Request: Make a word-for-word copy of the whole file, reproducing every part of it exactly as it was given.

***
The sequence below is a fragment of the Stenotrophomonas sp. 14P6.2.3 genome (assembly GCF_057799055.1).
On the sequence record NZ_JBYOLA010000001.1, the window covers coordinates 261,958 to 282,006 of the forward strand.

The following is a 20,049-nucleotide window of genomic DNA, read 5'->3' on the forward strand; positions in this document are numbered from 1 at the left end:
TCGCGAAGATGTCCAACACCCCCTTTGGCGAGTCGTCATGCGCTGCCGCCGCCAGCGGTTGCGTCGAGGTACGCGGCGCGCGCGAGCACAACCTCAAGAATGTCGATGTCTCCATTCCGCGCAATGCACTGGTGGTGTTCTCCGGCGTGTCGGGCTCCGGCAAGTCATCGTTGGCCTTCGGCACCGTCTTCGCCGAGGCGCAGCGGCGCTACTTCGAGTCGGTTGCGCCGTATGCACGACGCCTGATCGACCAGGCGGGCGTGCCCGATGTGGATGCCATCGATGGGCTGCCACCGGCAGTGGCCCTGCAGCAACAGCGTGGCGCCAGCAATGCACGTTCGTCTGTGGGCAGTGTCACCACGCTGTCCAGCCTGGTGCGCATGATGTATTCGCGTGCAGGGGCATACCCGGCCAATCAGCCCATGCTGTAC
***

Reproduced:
The sequence below is a fragment of the Stenotrophomonas sp. 14P6.2.3 genome (assembly GCF_057799055.1).
On the sequence record NZ_JBYOLA010000001.1, the window covers coordinates 261,958 to 282,006 of the forward strand.

The following is a 20,049-nucleotide window of genomic DNA, read 5'->3' on the forward strand; positions in this document are numbered from 1 at the left end:
TCGCGAAGATGTCCAACACCCCCTTTGGCGAGTCGTCATGCGCTGCCGCCGCCAGCGGTTGCGTCGAGGTACGCGGCGCGCGCGAGCACAACCTCAAGAATGTCGATGTCTCCATTCCGCGCAATGCACTGGTGGTGTTCTCCGGCGTGTCGGGCTCCGGCAAGTCATCGTTGGCCTTCGGCACCGTCTTCGCCGAGGCGCAGCGGCGCTACTTCGAGTCGGTTGCGCCGTATGCACGACGCCTGATCGACCAGGCGGGCGTGCCCGATGTGGATGCCATCGATGGGCTGCCACCGGCAGTGGCCCTGCAGCAACAGCGTGGCGCCAGCAATGCACGTTCGTCTGTGGGCAGTGTCACCACGCTGTCCAGCCTGGTGCGCATGATGTATTCGCGTGCAGGGGCATACCCGGCCAATCAGCCCATGCTGTAC